Pillar 1: Opportunity Perception. This pillar captures the potential “opportunity perception” of a population by considering the size of its country’s domestic market and level of urbanization. Within this pillar is the individual variable, Opportunity Recognition, which measures the percentage of the population that can identify good opportunities to start a business in the area where they live. However, the value of these opportunities also depends on the size of the market. The institutional variable Market Agglomeration consists of two smaller variables: the size of the domestic market (Domestic Market) and urbanization (Urbanization). The Urbanization variable is intended to capture which opportunities have better prospects in developed urban areas than they do in poorer rural areas.

Pillar 2: Startup Skills
. Launching a successful venture requires the potential entrepreneur to have the necessary startup skills. Skill Perception measures the percentage of the population who believe they have adequate startup skills. Most people in developing countries think they have the skills needed to start a business, but their skills usually were acquired through workplace trial and error in relatively simple business activities. In developed countries, business formation, operation, management, etc., requires skills that are acquired through formal education and training. Hence education, especially postsecondary education, plays a vital role in teaching and developing entrepreneurial skills.

Pillar 3: Risk Acceptance. Of the personal entrepreneurial traits, fear of failure is one of the most important obstacles to a startup.

Pillar 4: Networking. Networking combines an entrepreneur’s personal knowledge with their ability to use the Internet for business purposes. This combination serves as a proxy for networking, which is also an important ingredient of successful venture creation and entrepreneurship.

Pillar 5: Cultural Support. This pillar is a combined measure of how a country’s inhabitants view entrepreneurs in terms of status and career choice, and how the level of corruption in that country affects this view.

Entrepreneurial Abilities Pillars

Pillar 6: Opportunity Startup. This is a measure of startups by people who are motivated by opportunity but face regulatory constraints. An entrepreneur’s motivation for starting a business is an important signal of quality. Opportunity entrepreneurs are believed to be better prepared, to have superior skills, and to earn more than what we call necessity entrepreneurs.

Pillar 7: Technology Absorption. In the modern knowledge economy, information and communication technologies (ICT) play a crucial role in economic development. Not all sectors provide the same chances for businesses to survive and or their potential for growth. The Technology Level variable is a measure of the businesses that are in technology sectors.

Pillar 8: Human Capital. The prevalence of high-quality human capital is vitally important for ventures that are highly innovative and require an educated, experienced, and healthy workforce to continue to grow.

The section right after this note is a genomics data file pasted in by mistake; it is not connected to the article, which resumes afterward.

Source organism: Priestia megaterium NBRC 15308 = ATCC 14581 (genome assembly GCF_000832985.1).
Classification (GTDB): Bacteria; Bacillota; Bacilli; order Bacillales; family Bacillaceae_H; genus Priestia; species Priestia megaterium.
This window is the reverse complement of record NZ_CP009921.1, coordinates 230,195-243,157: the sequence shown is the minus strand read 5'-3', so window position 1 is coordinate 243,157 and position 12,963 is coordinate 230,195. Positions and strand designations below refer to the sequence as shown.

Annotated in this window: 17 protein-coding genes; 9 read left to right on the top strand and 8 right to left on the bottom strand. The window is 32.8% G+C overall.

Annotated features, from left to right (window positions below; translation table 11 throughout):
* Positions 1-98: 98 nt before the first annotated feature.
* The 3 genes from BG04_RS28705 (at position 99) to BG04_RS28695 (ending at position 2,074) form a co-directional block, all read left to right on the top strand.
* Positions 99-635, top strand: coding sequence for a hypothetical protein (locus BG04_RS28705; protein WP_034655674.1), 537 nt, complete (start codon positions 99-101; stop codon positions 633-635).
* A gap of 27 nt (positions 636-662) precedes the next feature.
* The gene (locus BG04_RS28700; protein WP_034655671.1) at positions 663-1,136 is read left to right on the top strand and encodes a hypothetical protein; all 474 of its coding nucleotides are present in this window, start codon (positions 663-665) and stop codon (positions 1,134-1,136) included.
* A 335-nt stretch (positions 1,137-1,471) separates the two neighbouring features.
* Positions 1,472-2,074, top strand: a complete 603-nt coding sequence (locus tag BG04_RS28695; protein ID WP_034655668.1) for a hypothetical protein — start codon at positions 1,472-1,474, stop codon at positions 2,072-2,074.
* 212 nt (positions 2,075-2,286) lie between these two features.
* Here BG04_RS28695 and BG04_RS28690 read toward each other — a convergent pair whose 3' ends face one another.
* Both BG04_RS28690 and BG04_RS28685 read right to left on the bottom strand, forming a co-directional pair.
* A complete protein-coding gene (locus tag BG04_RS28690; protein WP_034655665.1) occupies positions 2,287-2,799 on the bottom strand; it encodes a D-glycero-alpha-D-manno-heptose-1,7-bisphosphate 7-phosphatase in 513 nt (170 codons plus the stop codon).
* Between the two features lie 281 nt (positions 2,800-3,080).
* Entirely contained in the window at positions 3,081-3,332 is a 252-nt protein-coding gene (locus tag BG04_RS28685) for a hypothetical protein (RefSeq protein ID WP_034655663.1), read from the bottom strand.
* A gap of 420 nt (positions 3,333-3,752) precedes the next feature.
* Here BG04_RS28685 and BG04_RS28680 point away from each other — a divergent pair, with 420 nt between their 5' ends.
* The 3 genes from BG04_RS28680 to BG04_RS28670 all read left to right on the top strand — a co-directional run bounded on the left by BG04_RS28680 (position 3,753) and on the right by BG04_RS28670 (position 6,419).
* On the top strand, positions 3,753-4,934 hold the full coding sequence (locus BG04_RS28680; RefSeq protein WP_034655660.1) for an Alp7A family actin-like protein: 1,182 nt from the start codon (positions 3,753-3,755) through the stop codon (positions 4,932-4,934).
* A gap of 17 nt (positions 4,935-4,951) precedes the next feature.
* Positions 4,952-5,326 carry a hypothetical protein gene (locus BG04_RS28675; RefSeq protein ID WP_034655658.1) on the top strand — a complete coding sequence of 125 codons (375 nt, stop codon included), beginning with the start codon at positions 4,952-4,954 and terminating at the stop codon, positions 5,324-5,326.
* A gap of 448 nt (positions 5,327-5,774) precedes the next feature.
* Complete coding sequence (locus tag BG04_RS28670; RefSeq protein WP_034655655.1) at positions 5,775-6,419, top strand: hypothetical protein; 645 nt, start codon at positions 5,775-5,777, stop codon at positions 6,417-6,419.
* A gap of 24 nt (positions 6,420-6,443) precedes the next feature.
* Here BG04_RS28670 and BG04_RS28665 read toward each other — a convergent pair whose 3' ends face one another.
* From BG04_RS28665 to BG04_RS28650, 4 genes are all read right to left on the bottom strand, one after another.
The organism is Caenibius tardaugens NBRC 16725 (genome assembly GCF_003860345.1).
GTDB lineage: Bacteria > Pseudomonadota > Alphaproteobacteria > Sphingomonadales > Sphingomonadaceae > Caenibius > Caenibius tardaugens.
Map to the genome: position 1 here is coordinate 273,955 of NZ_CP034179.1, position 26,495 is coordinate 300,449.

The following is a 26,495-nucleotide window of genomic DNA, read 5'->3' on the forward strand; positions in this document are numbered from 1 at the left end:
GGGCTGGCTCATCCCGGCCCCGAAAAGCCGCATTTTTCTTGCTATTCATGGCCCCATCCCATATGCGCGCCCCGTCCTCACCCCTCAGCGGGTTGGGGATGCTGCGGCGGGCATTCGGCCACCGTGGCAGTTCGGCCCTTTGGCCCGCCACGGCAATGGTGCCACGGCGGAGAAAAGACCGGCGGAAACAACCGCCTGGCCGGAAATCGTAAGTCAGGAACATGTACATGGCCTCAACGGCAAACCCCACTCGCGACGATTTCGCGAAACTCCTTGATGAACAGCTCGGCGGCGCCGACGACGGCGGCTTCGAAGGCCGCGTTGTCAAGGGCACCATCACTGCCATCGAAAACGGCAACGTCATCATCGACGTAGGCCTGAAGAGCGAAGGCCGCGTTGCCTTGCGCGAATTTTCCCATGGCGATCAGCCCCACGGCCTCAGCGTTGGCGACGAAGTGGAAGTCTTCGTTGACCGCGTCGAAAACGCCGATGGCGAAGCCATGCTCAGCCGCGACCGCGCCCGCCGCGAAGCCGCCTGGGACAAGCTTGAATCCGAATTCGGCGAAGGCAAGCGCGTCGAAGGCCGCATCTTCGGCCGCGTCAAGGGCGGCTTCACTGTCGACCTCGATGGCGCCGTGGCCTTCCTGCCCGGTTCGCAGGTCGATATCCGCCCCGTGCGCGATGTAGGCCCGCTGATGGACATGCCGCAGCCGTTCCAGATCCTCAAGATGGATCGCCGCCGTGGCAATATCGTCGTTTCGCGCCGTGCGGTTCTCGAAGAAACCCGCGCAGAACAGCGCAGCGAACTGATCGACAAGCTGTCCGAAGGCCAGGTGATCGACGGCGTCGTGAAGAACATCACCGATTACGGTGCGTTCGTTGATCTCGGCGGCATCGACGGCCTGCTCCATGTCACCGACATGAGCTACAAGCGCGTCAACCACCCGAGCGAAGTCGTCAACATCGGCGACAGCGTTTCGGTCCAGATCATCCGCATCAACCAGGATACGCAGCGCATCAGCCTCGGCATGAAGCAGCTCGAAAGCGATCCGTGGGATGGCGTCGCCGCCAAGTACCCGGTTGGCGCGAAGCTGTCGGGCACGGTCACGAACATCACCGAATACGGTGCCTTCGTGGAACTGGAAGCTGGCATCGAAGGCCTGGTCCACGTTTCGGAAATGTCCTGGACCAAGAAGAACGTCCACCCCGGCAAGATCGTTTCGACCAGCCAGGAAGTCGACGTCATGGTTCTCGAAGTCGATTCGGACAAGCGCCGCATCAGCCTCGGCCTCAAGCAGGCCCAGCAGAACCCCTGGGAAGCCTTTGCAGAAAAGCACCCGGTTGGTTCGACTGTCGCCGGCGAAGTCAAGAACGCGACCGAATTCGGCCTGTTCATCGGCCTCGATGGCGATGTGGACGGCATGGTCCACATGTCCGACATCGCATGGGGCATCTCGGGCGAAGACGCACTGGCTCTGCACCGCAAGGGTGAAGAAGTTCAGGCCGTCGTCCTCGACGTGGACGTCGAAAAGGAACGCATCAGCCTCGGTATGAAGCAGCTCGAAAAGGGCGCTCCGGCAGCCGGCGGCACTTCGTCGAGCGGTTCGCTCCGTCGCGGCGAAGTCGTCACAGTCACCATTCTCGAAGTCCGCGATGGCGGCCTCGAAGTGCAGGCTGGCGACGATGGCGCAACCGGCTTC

Pillar 9: Competition. Competition is a measure of a business’s product or market uniqueness, combined with the market power of existing businesses and business groups.

Entrepreneurial Aspirations Pillars

Pillar 10: Product Innovation. New products play a crucial role in the economy of all countries. New Product is a measure of a country’s potential to generate new products and to adopt or imitate existing products.

Pillar 11: Process Innovation. Applying and/or creating new technology is another important feature of businesses with high growth potential. New Tech is defined as the percentage of businesses whose principal underlying technology is less than five years old.

Pillar 12: High Growth. This is a combined measure of the percentage of high-growth businesses that intend to employ at least ten people and plan to grow more than 50 percent in five years (Gazelle variable) with business strategy sophistication (Business Strategy variable).

Pillar 13: Internationalization. Internationalization is believed to be a major determinant of growth. A widely applied proxy for internationalization is exporting.

Pillar 14: Risk Capital. The availability of risk finance, particularly equity rather than debt, is an essential precondition for fulfilling entrepreneurial aspirations that are beyond an individual entrepreneur’s personal financial resources.

The reason I really felt synchronized with the authors (congrats to Zoltán J. Ács, László Szerb, Erkko Autio for the great work!) is a final extract from pages 63-64 (86-87 of the pdf): they explain the challenges and related mistakes and describe better approaches.

Unfortunately, although high-growth entrepreneurship and entrepreneurial ecosystems are high on many policy agendas, there is fairly little understanding of how policy can foster them most effectively. Most entrepreneurship policy playbooks remain stuck with old world policy approaches, which focus on identifying and fixing “market failures” and “structural failures.” Such approaches, while effective in addressing well-specified market and structural failures, are hopelessly inadequate to deal with the complexities of entrepreneurial ecosystems.